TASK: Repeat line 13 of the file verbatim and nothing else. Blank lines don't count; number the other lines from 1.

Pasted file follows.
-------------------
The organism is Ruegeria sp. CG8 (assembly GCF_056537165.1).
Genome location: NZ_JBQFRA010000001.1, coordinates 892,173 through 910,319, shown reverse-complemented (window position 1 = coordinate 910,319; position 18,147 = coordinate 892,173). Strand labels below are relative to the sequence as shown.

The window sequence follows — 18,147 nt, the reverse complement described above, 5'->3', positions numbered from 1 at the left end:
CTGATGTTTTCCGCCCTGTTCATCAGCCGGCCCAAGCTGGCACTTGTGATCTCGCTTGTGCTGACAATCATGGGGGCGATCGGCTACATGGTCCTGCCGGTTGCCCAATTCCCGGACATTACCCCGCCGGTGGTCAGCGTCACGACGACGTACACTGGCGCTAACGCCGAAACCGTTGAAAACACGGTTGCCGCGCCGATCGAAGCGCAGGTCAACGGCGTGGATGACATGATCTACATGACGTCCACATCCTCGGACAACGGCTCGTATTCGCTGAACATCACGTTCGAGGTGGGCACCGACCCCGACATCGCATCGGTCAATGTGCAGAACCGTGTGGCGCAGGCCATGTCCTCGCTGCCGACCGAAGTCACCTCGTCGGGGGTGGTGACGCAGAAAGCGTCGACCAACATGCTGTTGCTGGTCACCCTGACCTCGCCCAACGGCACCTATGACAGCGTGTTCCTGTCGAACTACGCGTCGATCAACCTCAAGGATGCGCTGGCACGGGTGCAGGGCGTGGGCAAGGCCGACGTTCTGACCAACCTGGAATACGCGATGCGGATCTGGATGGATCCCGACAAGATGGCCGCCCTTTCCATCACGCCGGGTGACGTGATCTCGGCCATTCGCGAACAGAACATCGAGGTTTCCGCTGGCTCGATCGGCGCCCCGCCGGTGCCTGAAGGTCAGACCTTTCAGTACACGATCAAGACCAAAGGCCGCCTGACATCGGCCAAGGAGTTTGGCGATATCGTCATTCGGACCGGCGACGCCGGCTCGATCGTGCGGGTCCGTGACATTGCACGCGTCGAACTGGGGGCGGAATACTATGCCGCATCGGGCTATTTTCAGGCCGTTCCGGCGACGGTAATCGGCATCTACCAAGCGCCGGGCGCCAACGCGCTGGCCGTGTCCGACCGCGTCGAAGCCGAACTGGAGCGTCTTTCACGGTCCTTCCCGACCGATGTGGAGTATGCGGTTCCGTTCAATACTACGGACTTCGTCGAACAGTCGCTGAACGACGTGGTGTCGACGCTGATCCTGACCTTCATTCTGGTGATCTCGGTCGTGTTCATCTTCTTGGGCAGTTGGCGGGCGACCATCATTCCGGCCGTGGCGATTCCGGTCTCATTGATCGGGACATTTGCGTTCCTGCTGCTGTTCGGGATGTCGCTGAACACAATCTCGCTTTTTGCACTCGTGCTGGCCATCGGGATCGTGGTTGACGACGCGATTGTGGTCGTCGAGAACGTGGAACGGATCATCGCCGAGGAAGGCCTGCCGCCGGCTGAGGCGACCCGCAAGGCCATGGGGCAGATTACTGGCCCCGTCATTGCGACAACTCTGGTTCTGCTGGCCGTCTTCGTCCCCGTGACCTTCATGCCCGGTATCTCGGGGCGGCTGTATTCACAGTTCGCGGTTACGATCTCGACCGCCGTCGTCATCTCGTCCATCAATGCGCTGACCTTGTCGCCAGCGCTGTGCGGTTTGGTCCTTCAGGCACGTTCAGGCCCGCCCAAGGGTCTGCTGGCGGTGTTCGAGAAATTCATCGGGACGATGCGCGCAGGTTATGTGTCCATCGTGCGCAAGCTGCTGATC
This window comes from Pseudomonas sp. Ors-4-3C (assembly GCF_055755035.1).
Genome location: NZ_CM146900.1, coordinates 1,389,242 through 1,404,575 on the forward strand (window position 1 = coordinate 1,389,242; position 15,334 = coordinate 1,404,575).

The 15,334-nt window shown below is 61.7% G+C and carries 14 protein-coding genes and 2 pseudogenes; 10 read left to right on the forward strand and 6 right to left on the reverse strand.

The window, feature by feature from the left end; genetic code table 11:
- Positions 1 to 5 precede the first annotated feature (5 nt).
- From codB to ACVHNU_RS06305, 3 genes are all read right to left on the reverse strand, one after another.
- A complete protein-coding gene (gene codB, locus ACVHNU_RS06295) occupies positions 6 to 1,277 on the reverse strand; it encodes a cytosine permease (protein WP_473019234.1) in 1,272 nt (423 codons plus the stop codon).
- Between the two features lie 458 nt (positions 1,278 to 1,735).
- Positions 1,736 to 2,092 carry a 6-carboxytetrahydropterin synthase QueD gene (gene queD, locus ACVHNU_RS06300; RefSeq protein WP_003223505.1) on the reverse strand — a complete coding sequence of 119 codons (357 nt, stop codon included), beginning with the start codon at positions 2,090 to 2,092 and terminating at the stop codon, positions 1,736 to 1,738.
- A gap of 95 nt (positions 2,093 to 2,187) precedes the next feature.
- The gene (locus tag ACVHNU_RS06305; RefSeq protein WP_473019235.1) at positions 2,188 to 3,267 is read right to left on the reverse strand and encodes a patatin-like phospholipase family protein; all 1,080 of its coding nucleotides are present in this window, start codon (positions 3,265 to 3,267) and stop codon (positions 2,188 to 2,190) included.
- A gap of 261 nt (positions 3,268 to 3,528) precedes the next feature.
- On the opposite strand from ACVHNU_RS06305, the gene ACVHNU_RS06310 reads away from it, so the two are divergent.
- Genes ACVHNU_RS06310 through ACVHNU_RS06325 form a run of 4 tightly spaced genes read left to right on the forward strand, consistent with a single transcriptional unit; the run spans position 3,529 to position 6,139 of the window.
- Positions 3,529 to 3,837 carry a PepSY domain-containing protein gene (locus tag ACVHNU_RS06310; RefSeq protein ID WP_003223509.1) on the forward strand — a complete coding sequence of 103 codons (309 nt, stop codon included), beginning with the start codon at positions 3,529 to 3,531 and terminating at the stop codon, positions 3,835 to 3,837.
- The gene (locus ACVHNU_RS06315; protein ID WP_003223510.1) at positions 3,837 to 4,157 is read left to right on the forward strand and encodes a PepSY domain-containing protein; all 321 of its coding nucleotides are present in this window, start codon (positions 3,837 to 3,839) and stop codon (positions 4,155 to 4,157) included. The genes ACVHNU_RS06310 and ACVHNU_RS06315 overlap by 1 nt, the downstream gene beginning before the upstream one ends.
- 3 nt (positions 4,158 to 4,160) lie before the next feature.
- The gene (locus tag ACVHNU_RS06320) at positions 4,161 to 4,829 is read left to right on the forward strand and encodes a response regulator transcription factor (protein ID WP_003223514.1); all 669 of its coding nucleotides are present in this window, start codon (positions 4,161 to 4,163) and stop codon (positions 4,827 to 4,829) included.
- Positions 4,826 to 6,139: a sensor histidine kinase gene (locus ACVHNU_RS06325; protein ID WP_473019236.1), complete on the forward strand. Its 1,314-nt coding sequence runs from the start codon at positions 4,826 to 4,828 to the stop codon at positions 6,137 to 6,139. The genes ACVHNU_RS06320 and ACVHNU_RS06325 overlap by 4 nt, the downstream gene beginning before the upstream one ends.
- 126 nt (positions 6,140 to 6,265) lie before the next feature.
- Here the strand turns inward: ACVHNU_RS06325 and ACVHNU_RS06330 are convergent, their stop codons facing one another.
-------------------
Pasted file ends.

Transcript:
- Positions 1,736 to 2,092 carry a 6-carboxytetrahydropterin synthase QueD gene (gene queD, locus ACVHNU_RS06300; RefSeq protein WP_003223505.1) on the reverse strand — a complete coding sequence of 119 codons (357 nt, stop codon included), beginning with the start codon at positions 2,090 to 2,092 and terminating at the stop codon, positions 1,736 to 1,738.